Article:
The poetry of financial disclaimers

There’s a certain art and poetry to everyday life if you know where to look for it. One of the big differences, I believe, between happy people and sad people is that the happy among us are able to find joy and beauty in a bad situation. I often cite the great poet Raymond Stevens on this subject and his claim that “everything is beautiful in its own way/Like a starry summer night or a snow-covered winter’s day”.


In my real-life job working for a financial services company, I get to read a lot of writing that was never intended as anything more than stiff, informative prose: cash flow statements, auditors’ reports, etc. Occasionally, the author’s rhetoric will soar to unintended heights (perhaps while looking for a way to explain huge executive compensation packages, for example) but it’s usually pretty pedestrian stuff. Unless you can look at it a little differently.


The language that follows is a boilerplate disclaimer that appears in almost every financial document filed with the Securities and Exchange Commission. With a little imagination, an italic font, and the right line breaks, however, it’s a work of art:


These statements are intended to enjoy

The protection of the safe harbor

For forward-looking statements provided

By the Securities Exchange Act.

These statements can be identified

By the use of the word or phrase

“well positioned,”



or “would have”

in the statements


These forward-looking statements

Are subject to risks, uncertainties and other factors,

Domestically and internationally,

Including general economic conditions,

The cost of goods,

Competitive pressures,

Geopolitical events and conditions,

Levels of unemployment,

Levels of consumer disposable income,

Changes in laws and regulations,

Consumer credit availability,

Inflation, consumer spending patterns and debt levels,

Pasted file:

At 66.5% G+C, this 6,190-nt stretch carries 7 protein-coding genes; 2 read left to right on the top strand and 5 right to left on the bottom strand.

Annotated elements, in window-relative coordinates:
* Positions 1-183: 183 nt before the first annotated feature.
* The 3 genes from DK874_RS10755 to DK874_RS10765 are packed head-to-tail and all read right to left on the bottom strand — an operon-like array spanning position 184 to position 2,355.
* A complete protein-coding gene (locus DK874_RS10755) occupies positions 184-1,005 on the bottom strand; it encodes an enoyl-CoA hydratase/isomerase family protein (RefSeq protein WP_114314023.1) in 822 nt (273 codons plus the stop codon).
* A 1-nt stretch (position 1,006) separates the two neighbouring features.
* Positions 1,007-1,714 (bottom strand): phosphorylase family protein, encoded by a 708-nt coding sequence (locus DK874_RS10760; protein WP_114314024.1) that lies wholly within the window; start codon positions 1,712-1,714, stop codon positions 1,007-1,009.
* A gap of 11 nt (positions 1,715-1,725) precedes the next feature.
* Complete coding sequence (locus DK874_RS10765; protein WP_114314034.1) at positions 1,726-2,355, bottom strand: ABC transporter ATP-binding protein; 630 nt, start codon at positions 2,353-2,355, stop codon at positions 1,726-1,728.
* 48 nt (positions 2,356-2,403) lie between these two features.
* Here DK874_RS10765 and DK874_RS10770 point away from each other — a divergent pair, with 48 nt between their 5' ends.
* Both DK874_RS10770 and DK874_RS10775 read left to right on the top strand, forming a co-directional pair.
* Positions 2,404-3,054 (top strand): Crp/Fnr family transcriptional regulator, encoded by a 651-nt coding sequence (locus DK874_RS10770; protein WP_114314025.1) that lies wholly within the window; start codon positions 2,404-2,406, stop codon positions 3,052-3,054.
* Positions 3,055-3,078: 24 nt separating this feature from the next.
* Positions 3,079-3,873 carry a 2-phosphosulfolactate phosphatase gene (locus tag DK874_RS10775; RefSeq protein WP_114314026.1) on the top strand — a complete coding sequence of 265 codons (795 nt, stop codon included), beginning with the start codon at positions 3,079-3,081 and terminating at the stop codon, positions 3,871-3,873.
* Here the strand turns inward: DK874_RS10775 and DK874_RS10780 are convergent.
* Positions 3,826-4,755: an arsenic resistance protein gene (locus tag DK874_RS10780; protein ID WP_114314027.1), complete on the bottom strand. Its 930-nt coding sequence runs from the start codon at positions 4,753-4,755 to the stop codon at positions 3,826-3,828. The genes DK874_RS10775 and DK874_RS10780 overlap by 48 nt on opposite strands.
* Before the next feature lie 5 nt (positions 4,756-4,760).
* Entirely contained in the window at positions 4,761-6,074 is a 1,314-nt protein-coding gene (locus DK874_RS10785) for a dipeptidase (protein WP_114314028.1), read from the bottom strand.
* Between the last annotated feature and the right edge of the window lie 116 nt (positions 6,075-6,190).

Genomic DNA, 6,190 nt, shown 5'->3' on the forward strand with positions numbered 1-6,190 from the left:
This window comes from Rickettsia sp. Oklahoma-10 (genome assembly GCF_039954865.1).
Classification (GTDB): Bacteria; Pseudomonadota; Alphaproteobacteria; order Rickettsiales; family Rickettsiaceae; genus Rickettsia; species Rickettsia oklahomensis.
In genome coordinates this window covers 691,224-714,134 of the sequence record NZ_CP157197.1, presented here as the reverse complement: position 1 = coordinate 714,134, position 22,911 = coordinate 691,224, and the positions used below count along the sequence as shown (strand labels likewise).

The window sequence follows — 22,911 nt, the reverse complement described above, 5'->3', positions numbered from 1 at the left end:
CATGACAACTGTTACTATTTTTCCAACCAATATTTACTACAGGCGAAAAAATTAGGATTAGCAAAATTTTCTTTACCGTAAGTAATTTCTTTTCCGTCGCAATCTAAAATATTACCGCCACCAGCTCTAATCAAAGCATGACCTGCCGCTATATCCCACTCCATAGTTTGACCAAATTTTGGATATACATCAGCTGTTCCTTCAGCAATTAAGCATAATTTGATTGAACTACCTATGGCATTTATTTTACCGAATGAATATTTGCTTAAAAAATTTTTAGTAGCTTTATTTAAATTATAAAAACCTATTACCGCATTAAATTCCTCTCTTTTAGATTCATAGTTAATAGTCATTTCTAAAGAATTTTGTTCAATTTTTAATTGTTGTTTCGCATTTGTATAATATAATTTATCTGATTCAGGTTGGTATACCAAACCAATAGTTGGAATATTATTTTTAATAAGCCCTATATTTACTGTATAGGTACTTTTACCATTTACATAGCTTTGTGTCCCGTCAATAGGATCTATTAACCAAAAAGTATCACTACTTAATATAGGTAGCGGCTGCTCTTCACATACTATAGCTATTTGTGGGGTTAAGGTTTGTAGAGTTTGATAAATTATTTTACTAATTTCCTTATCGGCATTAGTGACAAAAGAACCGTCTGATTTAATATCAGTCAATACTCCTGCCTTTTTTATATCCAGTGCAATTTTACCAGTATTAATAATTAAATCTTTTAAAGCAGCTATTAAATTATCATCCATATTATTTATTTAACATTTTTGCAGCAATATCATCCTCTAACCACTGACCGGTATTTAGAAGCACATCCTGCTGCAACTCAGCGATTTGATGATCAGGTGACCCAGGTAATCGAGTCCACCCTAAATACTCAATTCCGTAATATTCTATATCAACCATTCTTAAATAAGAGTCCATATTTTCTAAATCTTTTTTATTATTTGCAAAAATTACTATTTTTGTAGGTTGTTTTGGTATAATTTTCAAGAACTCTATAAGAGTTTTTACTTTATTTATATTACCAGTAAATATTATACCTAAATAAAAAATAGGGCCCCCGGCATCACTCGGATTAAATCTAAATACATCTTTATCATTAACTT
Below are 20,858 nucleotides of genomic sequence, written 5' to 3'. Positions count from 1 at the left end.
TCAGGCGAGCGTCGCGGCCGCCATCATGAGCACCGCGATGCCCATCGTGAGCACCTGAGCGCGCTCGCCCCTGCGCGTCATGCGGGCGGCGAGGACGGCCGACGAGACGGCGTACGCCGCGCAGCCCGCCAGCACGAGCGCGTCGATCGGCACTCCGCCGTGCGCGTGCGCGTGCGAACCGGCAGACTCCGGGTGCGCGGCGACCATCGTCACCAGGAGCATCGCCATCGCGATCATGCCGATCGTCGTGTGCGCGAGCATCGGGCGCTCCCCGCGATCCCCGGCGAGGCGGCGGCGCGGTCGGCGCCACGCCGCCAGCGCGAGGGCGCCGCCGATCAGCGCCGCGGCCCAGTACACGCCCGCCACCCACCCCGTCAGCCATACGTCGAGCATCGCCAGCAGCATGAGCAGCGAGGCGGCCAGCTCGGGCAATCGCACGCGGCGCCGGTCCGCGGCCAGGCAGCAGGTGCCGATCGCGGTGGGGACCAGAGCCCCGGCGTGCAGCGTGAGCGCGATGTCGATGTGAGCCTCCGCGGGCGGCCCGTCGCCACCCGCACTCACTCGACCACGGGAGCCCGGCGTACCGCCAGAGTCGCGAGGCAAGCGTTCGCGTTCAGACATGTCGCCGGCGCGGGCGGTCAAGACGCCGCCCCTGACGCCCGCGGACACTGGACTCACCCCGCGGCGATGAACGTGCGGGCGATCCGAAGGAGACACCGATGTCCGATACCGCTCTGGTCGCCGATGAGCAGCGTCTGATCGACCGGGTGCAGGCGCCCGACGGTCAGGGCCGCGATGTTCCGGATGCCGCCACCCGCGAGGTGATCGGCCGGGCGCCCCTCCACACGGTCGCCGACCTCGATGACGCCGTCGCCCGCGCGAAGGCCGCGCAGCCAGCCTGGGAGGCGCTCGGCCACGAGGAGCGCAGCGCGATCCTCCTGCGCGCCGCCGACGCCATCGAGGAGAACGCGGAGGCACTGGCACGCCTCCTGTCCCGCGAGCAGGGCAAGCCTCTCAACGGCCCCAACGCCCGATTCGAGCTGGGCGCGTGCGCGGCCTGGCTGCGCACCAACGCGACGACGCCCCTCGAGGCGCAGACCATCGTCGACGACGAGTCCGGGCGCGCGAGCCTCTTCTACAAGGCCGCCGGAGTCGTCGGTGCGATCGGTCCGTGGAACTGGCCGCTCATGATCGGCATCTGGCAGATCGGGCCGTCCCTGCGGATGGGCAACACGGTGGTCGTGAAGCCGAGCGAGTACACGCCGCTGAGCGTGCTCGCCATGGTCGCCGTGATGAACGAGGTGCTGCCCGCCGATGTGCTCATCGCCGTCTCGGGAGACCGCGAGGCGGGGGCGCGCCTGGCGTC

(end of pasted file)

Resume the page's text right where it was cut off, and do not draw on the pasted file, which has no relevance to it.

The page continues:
Currency exchange fluctuations, trade restrictions,

Changes in tariff and freight rates,

Changes in the costs of gasoline, diesel fuel, other energy,

Transportation, utilities, labor and health care,

Accident costs, casualty and other insurance costs,

Interest rate fluctuations, financial and capital market conditions,

Developments in litigation to which the company is a party,

Weather conditions,

Damage to the company’s facilities from natural disasters,

Regulatory matters and other risks


The company discusses certain of these factors more fully

In its additional filings with the SEC,

Including its last annual report on Form 10-K filed with the SEC,

And this release should be read

In conjunction with that annual report on Form 10-K,

Together with all of the company’s other filings,

Including current reports on Form 8-K,

Made with the SEC through the date of this release


The company urges you to consider

All of these risks, uncertainties and other factors


In evaluating the forward-looking statements

Contained in this release


The forward-looking statements

Made in this release

Are made only as of the date of this release,

And the company undertakes no obligation

To update them to reflect

Subsequent events

Or circumstances


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One Response to “The poetry of financial disclaimers”

  1. Lasitha Silva Says:

    You have added homor to business..creative stuff..!!

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